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a reply to: Hanslune

I might be having a moment of denseness but I can't figure out what the RN stands for in that last sentence.

I might need to get that facepalm picture loaded up for the answer.



posted on Oct, 24 2014 @ 09:42 PM
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a reply to: TheSpanishArcher

RN Rapa Nui, just taking a guess here lol



posted on Oct, 24 2014 @ 09:45 PM
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originally posted by: TheSpanishArcher
a reply to: Hanslune

I might be having a moment of denseness but I can't figure out what the RN stands for in that last sentence.

I might need to get that facepalm picture loaded up for the answer.


Sorry, Rapa Nui what the natives call Easter Island



posted on Oct, 24 2014 @ 09:52 PM
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a reply to: Hanslune

I had this one already uploaded. Maybe a little overkill but Rapa Nui was up there. I looked and didn't see it. Thanks.




posted on Oct, 24 2014 @ 09:58 PM
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a reply to: Blackmarketeer

Another potential facepalm moment:


If open-rigger canoes can make it this far...

Well, they made it to Rapa Nui in the first place...




posted on Oct, 24 2014 @ 10:57 PM
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a reply to: theantediluvian




I read about the introduction of yams into Polynesia (which btw occurred hundreds of years before this apparent interbreeding).

That is a little inconvenient, isn't it? The Hawaiians, if you follow the mainstream timeline, arrived in the islands around a thousand years ago, with the sweet potato already in their kit.
The bottle gourd passed from NA to Asia much much earlier, as it was already in the eastern Polynesian kit when they show up and move sw into former lapita islands.
The dating also puts the contact during ths period when society on raps nui was collapsing. By that time they didn't have the trees to build canoes anymore, so it wasn't people from sa that made the voyage out there. The other polynesians had stopped going out there during the same time.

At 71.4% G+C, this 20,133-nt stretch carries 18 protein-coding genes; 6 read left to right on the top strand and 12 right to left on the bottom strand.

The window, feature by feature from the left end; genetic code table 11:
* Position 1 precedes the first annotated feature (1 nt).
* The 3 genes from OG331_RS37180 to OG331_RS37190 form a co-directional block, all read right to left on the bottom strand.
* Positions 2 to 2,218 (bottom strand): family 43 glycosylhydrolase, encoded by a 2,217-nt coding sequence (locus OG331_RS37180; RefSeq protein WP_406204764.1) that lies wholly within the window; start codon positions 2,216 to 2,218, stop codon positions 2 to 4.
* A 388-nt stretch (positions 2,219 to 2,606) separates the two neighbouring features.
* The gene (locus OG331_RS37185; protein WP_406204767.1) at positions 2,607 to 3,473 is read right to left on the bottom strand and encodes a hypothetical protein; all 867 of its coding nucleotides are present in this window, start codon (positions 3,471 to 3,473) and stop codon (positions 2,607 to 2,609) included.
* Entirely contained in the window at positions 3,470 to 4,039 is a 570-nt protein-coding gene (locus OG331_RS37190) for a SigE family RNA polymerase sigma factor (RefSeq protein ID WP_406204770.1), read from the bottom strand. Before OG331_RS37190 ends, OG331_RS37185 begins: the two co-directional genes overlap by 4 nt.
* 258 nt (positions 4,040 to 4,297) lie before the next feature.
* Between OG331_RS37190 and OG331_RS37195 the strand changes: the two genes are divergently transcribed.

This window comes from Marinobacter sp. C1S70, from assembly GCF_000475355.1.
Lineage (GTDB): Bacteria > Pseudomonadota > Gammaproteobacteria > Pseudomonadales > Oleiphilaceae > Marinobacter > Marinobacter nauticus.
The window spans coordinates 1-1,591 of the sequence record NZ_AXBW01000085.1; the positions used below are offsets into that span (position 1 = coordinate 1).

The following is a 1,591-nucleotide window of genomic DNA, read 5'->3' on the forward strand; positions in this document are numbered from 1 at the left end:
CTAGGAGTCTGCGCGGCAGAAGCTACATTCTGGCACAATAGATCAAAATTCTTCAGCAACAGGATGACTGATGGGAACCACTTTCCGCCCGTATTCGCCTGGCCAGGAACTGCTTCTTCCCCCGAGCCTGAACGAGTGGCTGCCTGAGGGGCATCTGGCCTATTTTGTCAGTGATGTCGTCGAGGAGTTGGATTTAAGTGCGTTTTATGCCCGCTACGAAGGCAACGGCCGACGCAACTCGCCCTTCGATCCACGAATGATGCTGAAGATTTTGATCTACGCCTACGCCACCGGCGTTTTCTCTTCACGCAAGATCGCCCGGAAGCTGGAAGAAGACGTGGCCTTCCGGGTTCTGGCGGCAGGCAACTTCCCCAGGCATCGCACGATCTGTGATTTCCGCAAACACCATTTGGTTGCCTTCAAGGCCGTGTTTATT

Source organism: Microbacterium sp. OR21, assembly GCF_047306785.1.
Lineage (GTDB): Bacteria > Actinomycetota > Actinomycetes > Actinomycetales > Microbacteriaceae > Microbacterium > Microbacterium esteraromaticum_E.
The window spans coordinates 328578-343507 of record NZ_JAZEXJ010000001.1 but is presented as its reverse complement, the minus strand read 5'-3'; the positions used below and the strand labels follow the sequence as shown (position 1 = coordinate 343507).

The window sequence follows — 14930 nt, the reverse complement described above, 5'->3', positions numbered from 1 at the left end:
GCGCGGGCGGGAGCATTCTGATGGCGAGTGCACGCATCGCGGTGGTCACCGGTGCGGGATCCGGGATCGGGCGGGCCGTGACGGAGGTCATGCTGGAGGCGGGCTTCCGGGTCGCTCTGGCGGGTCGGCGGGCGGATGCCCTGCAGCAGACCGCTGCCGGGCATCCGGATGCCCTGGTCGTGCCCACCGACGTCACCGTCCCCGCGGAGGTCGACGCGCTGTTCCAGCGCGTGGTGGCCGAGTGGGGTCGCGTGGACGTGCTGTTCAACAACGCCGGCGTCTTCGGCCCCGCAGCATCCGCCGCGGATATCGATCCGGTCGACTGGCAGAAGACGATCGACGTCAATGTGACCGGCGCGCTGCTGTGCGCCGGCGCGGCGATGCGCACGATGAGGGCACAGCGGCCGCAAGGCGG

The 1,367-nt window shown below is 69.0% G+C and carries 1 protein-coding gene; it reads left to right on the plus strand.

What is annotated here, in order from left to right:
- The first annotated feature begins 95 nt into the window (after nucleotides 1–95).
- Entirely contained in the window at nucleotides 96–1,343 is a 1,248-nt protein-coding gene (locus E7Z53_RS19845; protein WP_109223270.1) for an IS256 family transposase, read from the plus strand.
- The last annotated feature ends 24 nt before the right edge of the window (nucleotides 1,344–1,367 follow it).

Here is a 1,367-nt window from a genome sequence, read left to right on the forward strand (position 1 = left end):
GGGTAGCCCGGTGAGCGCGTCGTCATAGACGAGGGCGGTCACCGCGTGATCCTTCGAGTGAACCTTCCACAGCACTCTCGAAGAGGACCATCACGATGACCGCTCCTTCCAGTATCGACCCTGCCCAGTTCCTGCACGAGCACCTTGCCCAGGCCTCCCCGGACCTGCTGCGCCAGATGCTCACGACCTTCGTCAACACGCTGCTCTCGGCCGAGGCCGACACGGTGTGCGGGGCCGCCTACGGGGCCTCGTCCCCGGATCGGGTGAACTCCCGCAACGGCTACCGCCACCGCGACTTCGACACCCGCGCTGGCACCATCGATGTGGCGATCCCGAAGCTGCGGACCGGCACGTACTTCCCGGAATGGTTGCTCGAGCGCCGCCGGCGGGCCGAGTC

posted on Oct, 25 2014 @ 06:19 AM
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a reply to: Blackmarketeer

I do think we need to stop thinking of ancient peoples as though they could only travel as far as they could row. I don 't doubt people travelled vast distances over the sea and land because there are traces of a huge culture that existed world wide with the knowledge of pyramid building and the alignments of the cosmos.

The only whisper we have is from the bible where it glibly tells us that the world was fully populated. Unless people were travelling all over the world, the little ME world of the bible would not have been aware of that fact. Neither would the fact that we all spoke a similar language and could understand ourselves have been known. We know that also because God, in his annoyance presumably at the noise we collectively made, had to separate us and broke our communication between ourselves and our distant cousins.

We are in a world where a number of people believe the bible and another number disbelieve it, however by picking these two bits of information that relate to before a flood - which never happened - and we all use as a bench mark in time - although we can't quite date it (as it never happened) we do have those two points which tell us of a time when people populated all the world and travelled and were very skilled at it, especially the people living in the southern hemisphere who could tell if an island were over the horizen purely by the way the waves lapped against their canoes. Skills we may either have forgotten or may not have needed to acquire. We also know that the native Australian peoples navigated across a very challenging landscape and met with others without any kind of bush telegraph. We have two examples of people who navigated easily well beyond our skills were we without our technology today, so why should we be surprised or douobt their abilities?



posted on Oct, 25 2014 @ 07:53 AM
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a reply to: Blackmarketeer

Not surprising, we do not know half of the history of the america's, when columbus reached the island he called Hispaniola, now Haiti he recorded masted recorded ships or balsa rafts as large as his own trading with the island, they were from south america, then there is the whole cocain and tobacco egyptian mummys scandal which is not solved no matter what you might be told so where they plying trade accross the atlantic with the west coast of africa or even more unlikly but not impossible were they trading accross the pacific.